Tuesday, March 22, 2011

Fukushima: the saga continues...

Sometime during the weekend the mainstream broadcast media cut back on coverage of the "crippled nuclear plant". I guess 10 days of coverage was really stretching their attention spans. And helpfully the UN decided to bomb Libya giving the cameras something else to focus on. Plus getting "new and useful" information about what is going on at Fukushima is about as informative as a parent questioning a typical teenager about the evening's plans.

Despite "happy talk" out of TEPCO about all the efforts to bring the situation at the reactors "under control", it is not clear that anything at the site is under control after almost 12 days!

3 reactors appear to be in slow motion meltdown--all 3 (?) that were running at the time of the disaster have had the fuel rods in their reactors half exposed to air for the better part of a week

1 reactor is believed to have "breached" containment--nearly a week ago--and the status of another reactor's containment has been uncertain for several days.

All 3 buildings that housed running reactors have been damaged (2 of them by major hydrogen explosions removing the top level(s))

A fourth building which housed a reactor that wasn't even "ON" at the time of the disaster but housed spent fuel also blew its top.

My only conclusion is that "under control" in TEPCO/Japanese means "reactor buildings are no longer exploding."

A lot of people have been working heroically--putting themselves at serious health risk--to re-establish power at the two remaining undamaged reactor buildings (No. 5 & 6) which were also off at the time of the disaster. And various efforts have been made to get power to a couple of the damaged reactor buildings. And they have tried various methods of getting seawater into the buildings to cool/top-up the spent fuel rod pools.

Still 3 reactors and 4 spent fuel cooling pools are leaking radiation (and some are smoldering off and on), and while it is encoraging to see power being restored, it is unlikely that much of the equipment inside the reactor buildings is in functional condition following the explosions, seawater "showers", and high radiation levels.

The best news is that for a few days now the situation at the plant has not gotten worse at the same rate as the first week. And while things need to stop getting worse before they can get better, it doesn't mean that things actually are getting better (yet).

New equipment will need to be installed in a very hazardous (potentially deadly) environment in parallel with ongoing efforts to cool reactors and fuel pools, before the term "control" should even begin to be uttered.

Meanwhile reports of contaminated food, water and soil in the surrounding region of Japan have begun to trickle in.

Since I have very little understanding of nuclear exposure levels, I found this chart to be very informative.

Looking the chart over (and reading about reported radiation levels at the plant) it seems clear that over the past 10 days (emergency) workers at the Fukushima plant have been exposed to levels of radiation above what is considered safe over an entire year. With reported readings at the plant sometimes exceeding 3.6milliSv/hr (which is background/normal exposure for a year!) many workers are nearing if not exceeding doses that are clearly linked to increased cancer risk (~100milliSv/yr). While the readings occasionally jump to high values and then fall back down, if a worker were exposed continuously to the high level of these readings for 100 hours (10 days at 10 hours per day) they would have recieved a cummulative dose associated with radiation sickness.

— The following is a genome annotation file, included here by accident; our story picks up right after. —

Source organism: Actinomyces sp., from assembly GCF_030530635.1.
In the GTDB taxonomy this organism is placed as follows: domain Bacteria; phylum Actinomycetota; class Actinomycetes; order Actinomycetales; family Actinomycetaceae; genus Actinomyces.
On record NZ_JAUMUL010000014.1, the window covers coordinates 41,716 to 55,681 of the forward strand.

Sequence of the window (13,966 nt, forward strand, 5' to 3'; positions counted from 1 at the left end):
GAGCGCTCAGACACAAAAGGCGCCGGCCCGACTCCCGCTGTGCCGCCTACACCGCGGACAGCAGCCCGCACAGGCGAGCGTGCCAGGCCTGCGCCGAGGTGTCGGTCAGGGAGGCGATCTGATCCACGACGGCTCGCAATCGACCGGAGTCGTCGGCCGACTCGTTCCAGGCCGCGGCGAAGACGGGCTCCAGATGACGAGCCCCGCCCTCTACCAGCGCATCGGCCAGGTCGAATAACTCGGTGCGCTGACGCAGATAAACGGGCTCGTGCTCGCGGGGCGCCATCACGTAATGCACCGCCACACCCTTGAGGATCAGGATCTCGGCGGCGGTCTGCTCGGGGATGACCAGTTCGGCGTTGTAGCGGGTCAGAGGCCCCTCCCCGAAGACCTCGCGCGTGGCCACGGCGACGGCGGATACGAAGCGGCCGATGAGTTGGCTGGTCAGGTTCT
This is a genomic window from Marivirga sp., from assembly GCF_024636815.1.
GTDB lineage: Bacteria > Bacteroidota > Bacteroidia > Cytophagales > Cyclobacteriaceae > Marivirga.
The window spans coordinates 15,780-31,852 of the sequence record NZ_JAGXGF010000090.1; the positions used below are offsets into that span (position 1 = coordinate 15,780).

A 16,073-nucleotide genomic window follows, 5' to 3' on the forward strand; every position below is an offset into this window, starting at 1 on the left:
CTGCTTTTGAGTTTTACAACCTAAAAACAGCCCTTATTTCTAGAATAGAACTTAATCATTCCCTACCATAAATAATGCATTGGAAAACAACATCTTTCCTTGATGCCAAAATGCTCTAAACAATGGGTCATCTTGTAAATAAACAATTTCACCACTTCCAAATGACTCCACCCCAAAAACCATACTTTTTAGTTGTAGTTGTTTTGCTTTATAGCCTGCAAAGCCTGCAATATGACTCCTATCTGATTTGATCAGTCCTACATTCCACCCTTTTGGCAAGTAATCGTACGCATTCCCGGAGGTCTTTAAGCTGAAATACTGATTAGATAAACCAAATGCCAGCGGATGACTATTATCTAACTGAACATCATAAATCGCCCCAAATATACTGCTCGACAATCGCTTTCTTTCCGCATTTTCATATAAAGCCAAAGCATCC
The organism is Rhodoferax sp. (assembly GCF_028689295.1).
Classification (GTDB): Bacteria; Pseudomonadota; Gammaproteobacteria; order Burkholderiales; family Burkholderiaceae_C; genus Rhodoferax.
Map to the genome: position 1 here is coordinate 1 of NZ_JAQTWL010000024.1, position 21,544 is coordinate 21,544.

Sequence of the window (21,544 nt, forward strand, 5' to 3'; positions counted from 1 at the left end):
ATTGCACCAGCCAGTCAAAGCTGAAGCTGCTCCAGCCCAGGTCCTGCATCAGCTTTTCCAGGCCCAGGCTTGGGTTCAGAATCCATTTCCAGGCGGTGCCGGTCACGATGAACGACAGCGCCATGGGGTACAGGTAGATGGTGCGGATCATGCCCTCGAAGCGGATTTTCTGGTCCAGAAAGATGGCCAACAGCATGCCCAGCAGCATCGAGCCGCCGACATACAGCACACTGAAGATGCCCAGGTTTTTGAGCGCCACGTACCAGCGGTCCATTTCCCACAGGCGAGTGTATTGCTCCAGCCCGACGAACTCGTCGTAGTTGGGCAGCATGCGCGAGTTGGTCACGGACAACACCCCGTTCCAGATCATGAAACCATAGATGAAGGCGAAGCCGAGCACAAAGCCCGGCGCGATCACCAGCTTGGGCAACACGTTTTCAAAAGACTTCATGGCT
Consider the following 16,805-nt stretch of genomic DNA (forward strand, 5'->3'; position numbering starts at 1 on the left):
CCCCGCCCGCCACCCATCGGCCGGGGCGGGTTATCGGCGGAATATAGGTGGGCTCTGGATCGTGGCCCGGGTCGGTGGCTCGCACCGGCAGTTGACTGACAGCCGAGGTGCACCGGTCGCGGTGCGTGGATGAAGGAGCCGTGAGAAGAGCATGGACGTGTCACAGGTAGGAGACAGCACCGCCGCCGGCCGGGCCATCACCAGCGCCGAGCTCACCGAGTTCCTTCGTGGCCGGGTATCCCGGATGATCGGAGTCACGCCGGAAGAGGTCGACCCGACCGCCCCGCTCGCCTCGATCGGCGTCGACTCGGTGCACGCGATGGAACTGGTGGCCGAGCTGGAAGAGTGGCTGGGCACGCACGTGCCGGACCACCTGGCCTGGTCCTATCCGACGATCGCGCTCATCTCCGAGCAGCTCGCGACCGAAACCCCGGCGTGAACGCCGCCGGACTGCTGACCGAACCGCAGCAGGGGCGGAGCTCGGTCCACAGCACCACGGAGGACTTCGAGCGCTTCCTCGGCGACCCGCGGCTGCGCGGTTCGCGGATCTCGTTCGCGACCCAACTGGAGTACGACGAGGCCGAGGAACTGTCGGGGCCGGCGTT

One can only hope that Japan will soon be able to improve the situation at Fukushima, but we should be prepared for a couple more nasty surprises (and likely several days of delays) before things start to improve measurably.

Tuesday, March 15, 2011

Japan's disaster cubed

I've been riveted to my TV & computer since Friday, trying to comprehend the devestation of a 9.0 earthquake (upgraded from 8.9), + an 8m tsunami, + a desperate situation when nuclear cooling systems failed at a power plant in Fukushima. Whenever you see such utter devastation and human tradgedy and suffering on a national scale it is truely heartbreaking. I am so so saddened by the loss..

And reminded how precious and unpredictable living on this always changing planet is.

Watching the developing nuclear meltdown in Japan has certainly been a flashing reminder of the dangers posed by so called "safe" nuclear power...I live in Chicago, literally surrounded by about 11 nuke plants. Even when functioning within design limits nuclear plants create tons of really bad stuff (waste) every year. And clearly a 9.0 earthquake exceeded the design and safety limits at Fukushima. We do not yet know how this "incident" will end, although it seems to go from bad to worse.

I believe it has already gotten bad enough to derail the nuclear renaissance many in that industry hoped for. And any pullback there will be a big blow to efforts to fight climate change, since coal is the obvious baseload alternative. That said, in the mid-to-long term this presents opportunities for "true" renewables like wind, solar, and especially fledgling geothermal and wave power which have the power profiles that can support baseload demand without storage.

But even more important than switching our energy ravenous society onto the next "fuel source", I think we need to take a completely different attitude to reducing our power requirements. We need to embrace RADICAL EFFICIENCY. Creating and designing systems that require 1/3 (or less) as much energy to sustain them. And we can't wait 20, 30 or 40 years to get to a more efficient equilibrium. We need to get there in 10 years. This means we need to be doing the planning today and start implimenting(!) systems 2, 3 or 4 years!